Before we dig too deep into Hothead Games' newest Xbox Live Arcade game, I have a confession to make. As hard as I, I just can't seem to get into Penny Arcade. Don't get me wrong, I still love attending the yearly Penny Arcade Expo, I think that Jerry Holkins (Tycho) and Mike Krahulik (Gabe) are extremely nice guys, and I have found myself agreeing with the site on more than one occasion. But there's just something about their regular web comic that I don't find entertaining. It's not a lack of trying, I assure you; it's just not my cup of tea.
Realizing this I wasn't sure what to think about their first game, simply called Penny Arcade Adventures: On the Rain-Slick Precipice of Darkness - Episode 1. I knew that I dug the name and liked what I saw at last year's Penny Arcade Expo in Seattle, Washington, so I was more than willing to give them the benefit of the doubt and give this Xbox Live Arcade title a day in court. I'm so glad I did, because not only is Penny Arcade Adventures a fun turn-based role-playing game, but it's also laugh-out-loud funny from beginning to end. It's not without a few problems, but in a small way this game has proven to me that Gabe and Tycho can, in fact, be funny.
While it's easy to call this first episode of Penny Arcade Adventures a role-playing game, that probably wouldn't be the best way of describing this quirky little title. In fact, the game feels more like a cross between the classic graphic adventures of yesteryear (Sam & Max, The Secret of Monkey Island, etc.) and a traditional Japanese RPG. If that sounds like an alarming combination then you aren't alone, but as you get used to it you'll realize that this is a natural pairing. Heck, the pairing fits so much that it surprises me that nobody had thought of it first.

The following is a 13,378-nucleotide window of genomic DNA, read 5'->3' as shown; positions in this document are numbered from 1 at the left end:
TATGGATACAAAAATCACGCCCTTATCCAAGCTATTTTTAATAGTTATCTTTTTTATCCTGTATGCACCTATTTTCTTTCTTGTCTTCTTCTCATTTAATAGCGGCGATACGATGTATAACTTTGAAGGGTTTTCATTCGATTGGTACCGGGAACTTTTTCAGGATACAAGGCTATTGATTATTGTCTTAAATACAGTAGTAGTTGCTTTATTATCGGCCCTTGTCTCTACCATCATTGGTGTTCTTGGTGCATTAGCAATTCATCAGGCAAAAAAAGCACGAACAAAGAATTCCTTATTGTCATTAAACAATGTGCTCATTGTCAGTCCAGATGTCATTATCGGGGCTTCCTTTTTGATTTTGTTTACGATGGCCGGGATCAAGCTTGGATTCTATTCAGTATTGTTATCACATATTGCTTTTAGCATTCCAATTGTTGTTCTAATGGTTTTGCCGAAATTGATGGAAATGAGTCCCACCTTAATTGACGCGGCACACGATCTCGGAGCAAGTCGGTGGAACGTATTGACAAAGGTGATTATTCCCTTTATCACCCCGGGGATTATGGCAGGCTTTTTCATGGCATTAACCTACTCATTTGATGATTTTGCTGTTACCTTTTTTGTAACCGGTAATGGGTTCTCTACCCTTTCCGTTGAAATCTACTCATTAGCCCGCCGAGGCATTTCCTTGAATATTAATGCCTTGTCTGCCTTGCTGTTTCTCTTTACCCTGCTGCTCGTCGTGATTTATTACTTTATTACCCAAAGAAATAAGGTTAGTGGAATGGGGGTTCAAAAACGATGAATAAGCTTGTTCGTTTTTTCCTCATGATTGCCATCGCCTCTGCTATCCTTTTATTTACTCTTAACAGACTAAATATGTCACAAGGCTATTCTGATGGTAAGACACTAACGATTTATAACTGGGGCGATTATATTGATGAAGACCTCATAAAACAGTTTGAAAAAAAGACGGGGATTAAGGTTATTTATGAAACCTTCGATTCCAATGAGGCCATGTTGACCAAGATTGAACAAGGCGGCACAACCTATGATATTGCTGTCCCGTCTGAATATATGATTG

On the Rain-Slick Precipice of Darkness - Episode 1 takes place in a 1920's New Arcadia. The game tells the story of an average homeowner who gets swept up into an epic battle between good and evil after he (or she) gets their house destroyed by what looks like a large robot. Before long our hero (complete with a killer rake) is teaming up with Gabe and Tycho, the two proprietors of an investigation agency called Startling Developments. Together this team solves cases, battles evil characters and, with some luck, will find a place for our now-homeless hero to live.
This episode of Penny Arcade Adventures is split up into a couple of different tasks. For much of the game you're going to be walking around one of the three environments (which include your recently destroyed street, a hobo-infested city and a carnival on the peer). But as you progress through the game you'll discover that you're spending almost as much time battling some of the nasty (and often comical) villains, including fruit sodomizing robots, mimes, hobos and even a barbershop quartet. Hopefully you like turn-based action and solving cases, because that's what you're going to do in the Penny Arcade Adventures.
The most intriguing part of this game comes from the turn-based combat, which manages to offer a fresh coat of paint to this long-running genre. In battle each of the three characters has three different time-released things they can do - use and item, attack your enemy, or use a special attack. Basically the idea is that each option requires a certain amount of time for it to fill up and be selectable, so you can use your items without waiting too long, but if you want to use your regular or special attack you will have to spend a few extra seconds waiting for those to be time-released. This may sound complex, but I assure you after a battle or two you will be fighting robots, mimes and hobos like a pro.
While there may only be those three options, you'll quickly discover that there's a lot more depth to the combat than you might initially expect. For example, if you time your blocks correctly you can take almost no damage and perform a powerful counter attack. And that's not all, if you wait long enough your team will be able to perform a three-person special attack that is sure to kill anything in your path. And let's not forget about the three characters you can "summon". These summons may not be as visually stunning as the ones found in the recent Final Fantasy games, but they do add a lot to the combat. And really, who can resist summoning a cat that sits there washing itself and inflicts 1hit of damage on your enemy?